During difficult parenting moments, I took solace in the fact that this must get better over time. Surely my kids would finally get with the program and become the children of my dreams while I would transform into this magical unicorn who had a perpetually tidy house and was endlessly patient and did all the fun mom activities. "One day" I would achieve parenting enlightenment.... obviously.
OK. I may have been a bit overdramatic with my delusion of grandeur, but truthfully a part of me really did believe it to some degree. I found myself just pushing through—merely surviving from one day to the next and clinging to the hope that it was going to be not as hard one day. Without realizing it, I had come to view parenthood as a series of stages to just get through and then eventually I would get to that elusive "easier" stage and I would find my groove.
I've come to realize that chasing that "easier" stage is much like chasing the brass ring on a carousel—always just out of reach.
As parents we have a tendency to look ahead to the future and think "Once we get out of the newborn stage it'll get easier." Or "Oh man, if only we could get out of the terrible twos it will get easier." Or "Once the kids are in school it'll be easier."
I'm starting to realize that it never actually does.
Admittedly I have yet to navigate the territories of sending a child off to school or handling friendship drama or curfews or dating yet, but after talking with many parents who are much further along in this journey than myself, I've come to realize that chasing that "easier" stage is much like chasing the brass ring on a carousel—always just out of reach.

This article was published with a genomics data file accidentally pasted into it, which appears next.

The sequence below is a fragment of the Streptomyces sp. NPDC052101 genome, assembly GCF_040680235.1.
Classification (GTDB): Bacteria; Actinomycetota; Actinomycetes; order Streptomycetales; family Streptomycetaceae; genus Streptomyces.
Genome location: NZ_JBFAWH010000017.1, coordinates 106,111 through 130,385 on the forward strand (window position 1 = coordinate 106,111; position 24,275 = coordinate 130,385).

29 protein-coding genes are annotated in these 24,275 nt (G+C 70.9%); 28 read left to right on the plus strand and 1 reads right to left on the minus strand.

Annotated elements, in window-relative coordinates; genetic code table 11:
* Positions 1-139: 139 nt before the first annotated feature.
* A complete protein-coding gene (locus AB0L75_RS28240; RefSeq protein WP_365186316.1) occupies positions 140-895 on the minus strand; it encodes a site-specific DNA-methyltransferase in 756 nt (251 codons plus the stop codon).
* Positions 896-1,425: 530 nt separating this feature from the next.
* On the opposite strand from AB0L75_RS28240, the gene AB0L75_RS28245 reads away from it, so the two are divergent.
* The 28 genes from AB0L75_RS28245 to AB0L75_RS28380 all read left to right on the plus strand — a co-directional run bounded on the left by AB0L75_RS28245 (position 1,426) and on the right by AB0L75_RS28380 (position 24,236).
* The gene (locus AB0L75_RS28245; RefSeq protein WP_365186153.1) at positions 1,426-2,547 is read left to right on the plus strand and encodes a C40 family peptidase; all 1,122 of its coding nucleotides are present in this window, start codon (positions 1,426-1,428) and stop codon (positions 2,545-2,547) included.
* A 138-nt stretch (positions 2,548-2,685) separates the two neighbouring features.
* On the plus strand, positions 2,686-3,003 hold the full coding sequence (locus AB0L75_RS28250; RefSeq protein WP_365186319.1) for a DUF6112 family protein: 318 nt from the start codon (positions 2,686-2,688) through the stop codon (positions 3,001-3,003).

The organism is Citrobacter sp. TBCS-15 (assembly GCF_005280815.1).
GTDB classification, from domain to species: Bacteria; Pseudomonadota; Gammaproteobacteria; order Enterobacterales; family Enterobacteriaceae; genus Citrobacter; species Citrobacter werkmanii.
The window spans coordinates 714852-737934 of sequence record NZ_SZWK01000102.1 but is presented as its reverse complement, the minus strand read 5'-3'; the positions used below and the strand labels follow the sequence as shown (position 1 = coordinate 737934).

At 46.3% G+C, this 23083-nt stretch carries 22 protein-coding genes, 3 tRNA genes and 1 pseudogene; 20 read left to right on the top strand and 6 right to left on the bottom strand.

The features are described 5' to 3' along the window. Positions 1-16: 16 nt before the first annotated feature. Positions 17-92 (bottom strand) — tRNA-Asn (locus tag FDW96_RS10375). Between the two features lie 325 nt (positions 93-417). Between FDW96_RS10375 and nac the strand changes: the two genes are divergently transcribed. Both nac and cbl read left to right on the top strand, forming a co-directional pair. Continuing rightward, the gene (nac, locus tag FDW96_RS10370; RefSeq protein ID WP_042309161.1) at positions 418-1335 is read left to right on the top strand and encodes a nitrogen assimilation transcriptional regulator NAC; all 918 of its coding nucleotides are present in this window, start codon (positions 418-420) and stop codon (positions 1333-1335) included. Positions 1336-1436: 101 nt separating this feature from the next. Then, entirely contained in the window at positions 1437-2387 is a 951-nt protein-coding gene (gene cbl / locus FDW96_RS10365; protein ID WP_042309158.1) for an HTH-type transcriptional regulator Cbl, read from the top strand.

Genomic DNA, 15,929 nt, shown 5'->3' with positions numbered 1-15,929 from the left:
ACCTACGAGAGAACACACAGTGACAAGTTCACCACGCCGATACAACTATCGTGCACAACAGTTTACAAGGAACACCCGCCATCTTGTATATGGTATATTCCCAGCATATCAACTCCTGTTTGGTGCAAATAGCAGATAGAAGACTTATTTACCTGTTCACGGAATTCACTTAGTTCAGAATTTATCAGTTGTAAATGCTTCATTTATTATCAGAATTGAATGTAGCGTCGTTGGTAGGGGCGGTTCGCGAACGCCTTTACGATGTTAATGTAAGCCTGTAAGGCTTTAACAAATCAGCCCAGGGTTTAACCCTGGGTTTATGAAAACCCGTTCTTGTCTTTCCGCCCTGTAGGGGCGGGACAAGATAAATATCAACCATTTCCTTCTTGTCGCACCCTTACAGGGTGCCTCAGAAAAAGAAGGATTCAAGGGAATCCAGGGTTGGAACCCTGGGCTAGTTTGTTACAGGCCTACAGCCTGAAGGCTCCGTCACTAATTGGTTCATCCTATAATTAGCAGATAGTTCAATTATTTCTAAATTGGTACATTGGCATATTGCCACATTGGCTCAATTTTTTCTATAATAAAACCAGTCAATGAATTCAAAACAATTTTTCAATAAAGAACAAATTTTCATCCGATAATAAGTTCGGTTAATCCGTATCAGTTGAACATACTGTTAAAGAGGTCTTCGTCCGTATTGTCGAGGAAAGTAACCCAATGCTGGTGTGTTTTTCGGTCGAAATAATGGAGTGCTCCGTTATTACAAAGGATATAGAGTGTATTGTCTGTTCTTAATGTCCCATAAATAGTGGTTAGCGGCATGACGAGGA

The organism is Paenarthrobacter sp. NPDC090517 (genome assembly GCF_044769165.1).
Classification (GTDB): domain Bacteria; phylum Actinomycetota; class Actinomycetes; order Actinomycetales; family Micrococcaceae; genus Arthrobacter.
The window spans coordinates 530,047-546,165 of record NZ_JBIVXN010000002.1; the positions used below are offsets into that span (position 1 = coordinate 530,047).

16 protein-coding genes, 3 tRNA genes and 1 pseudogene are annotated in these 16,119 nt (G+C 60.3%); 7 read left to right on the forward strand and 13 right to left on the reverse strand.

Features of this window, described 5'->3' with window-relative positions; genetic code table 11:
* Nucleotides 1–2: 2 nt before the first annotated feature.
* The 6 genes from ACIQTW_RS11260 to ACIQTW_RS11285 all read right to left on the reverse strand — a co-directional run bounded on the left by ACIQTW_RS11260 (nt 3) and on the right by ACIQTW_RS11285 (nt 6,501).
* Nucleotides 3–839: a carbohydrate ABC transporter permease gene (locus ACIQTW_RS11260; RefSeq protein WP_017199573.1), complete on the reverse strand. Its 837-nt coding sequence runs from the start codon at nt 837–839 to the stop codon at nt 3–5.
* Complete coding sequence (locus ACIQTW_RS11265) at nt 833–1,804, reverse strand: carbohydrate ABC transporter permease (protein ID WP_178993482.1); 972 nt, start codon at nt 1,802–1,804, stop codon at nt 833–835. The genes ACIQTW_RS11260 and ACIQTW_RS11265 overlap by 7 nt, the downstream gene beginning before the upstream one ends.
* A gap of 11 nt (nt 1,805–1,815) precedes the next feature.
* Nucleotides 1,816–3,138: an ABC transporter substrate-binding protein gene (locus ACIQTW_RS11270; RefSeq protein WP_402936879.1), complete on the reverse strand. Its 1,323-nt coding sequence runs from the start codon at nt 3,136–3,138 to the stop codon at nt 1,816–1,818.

Parenting is hard.
All of it.
Babies and toddlers and big kids and tweens and teens and even grown up children... they all come with their challenges. Just when we think we've gotten out of one difficult stage, we are on to the next that is difficult in its own unique way.
The good news is that even though it may not get easier, we get better as parents. We start getting more comfortable in our own skin in this role as a Mom or Dad. We gather tips and tricks along the way. We glean knowledge from other parents who are in it too as we assemble our tribe. We become more confident and we start trusting our instincts more and more.
There will still be days when we feel like we are drowning. Our kids will still be challenging and they will make mistakes. We will still make mistakes—now and forevermore. But there is beauty in the struggle, knowing that it is all part of the journey and part of the story of our family.